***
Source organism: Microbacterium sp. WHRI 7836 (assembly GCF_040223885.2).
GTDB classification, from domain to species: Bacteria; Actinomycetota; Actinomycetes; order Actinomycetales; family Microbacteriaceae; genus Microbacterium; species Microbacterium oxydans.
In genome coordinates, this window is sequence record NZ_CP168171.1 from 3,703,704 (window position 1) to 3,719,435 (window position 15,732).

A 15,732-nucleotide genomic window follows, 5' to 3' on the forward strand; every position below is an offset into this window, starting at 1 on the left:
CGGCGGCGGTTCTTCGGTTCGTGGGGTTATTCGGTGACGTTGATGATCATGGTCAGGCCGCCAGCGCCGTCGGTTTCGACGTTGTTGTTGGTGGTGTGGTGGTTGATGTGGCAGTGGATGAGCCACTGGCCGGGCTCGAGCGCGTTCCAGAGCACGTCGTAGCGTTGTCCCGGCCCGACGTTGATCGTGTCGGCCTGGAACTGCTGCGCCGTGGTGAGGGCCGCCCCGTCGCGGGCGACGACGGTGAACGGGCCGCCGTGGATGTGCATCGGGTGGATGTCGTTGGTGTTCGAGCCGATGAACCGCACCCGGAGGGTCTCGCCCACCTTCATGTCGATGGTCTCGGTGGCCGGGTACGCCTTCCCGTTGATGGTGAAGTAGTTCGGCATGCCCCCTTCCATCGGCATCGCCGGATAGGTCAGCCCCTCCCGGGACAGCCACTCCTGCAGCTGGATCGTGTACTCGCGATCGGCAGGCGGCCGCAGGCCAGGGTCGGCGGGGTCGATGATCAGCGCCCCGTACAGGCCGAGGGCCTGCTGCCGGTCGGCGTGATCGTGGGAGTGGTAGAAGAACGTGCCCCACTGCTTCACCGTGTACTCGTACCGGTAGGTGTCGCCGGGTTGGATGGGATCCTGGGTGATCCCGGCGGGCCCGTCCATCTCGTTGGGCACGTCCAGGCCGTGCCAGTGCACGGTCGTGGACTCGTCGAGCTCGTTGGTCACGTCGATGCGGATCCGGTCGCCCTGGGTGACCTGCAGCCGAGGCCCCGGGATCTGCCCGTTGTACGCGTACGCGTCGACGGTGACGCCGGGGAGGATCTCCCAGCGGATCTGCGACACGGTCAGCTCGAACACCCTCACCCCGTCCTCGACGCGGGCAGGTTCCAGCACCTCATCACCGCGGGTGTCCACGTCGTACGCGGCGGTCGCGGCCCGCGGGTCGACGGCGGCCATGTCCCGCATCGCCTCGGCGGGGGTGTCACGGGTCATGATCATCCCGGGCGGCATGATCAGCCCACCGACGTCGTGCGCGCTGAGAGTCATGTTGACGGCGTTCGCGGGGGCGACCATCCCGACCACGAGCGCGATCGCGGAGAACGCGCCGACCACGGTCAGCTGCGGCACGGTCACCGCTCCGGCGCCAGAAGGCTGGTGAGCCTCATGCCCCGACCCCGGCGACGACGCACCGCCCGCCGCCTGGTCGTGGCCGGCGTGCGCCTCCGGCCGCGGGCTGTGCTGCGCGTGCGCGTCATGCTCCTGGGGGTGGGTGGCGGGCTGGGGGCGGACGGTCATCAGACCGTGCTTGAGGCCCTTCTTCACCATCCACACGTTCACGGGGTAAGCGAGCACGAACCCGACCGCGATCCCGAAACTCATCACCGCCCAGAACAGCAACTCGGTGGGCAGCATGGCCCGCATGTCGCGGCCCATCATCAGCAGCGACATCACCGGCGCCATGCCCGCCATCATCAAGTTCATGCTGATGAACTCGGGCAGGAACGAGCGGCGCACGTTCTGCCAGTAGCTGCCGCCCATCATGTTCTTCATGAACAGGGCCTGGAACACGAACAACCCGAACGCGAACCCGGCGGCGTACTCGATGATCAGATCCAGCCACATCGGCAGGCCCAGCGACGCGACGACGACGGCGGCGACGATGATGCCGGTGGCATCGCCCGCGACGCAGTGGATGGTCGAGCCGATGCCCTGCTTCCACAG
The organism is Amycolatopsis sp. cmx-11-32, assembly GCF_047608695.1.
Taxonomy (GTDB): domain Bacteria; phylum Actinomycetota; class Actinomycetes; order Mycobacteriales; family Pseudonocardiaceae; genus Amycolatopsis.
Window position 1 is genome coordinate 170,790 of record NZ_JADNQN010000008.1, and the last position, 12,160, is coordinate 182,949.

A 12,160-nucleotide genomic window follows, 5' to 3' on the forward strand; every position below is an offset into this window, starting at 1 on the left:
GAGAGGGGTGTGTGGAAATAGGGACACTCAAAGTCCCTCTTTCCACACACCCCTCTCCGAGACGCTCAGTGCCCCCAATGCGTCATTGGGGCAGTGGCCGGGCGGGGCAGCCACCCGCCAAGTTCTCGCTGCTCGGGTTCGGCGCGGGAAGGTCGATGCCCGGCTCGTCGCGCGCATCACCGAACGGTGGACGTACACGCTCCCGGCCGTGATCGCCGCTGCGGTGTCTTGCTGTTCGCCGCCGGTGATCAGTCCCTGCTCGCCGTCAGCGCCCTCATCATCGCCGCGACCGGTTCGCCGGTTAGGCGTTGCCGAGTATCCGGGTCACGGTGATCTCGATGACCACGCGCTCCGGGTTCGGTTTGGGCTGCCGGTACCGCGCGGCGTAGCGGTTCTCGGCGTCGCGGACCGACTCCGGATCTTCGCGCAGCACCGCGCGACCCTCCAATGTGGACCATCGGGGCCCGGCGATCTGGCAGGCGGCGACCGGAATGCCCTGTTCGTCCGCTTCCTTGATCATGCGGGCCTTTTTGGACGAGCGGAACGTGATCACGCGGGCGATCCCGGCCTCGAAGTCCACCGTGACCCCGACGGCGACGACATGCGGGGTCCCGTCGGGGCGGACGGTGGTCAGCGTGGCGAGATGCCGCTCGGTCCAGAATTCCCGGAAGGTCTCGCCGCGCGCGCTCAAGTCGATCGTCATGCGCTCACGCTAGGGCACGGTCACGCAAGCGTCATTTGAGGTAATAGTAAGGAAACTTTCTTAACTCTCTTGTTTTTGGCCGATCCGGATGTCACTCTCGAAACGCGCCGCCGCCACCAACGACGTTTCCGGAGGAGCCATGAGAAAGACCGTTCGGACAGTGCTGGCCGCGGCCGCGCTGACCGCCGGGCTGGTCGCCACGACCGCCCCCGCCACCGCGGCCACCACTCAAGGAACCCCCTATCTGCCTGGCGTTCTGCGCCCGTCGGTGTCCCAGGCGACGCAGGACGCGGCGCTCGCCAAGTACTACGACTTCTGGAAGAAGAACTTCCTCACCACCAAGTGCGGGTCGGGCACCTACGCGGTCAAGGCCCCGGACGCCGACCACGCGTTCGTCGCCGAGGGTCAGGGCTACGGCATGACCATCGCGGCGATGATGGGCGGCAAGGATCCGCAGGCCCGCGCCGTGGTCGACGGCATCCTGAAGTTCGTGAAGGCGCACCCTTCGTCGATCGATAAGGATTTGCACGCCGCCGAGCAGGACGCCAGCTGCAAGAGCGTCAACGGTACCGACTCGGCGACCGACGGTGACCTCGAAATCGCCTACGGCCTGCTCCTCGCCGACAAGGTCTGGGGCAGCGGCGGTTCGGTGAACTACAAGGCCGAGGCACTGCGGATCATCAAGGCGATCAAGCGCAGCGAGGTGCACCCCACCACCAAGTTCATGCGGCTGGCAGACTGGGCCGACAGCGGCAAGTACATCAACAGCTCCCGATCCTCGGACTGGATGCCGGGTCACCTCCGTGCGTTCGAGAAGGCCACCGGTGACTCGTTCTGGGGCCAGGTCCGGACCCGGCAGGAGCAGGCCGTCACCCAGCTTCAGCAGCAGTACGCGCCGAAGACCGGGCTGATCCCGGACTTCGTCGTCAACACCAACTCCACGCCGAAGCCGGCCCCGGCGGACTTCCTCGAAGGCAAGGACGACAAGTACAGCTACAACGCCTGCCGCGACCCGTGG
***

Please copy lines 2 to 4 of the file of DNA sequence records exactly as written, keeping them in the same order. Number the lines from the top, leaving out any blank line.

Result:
GTDB classification, from domain to species: Bacteria; Actinomycetota; Actinomycetes; order Actinomycetales; family Microbacteriaceae; genus Microbacterium; species Microbacterium oxydans.
In genome coordinates, this window is sequence record NZ_CP168171.1 from 3,703,704 (window position 1) to 3,719,435 (window position 15,732).

A 15,732-nucleotide genomic window follows, 5' to 3' on the forward strand; every position below is an offset into this window, starting at 1 on the left: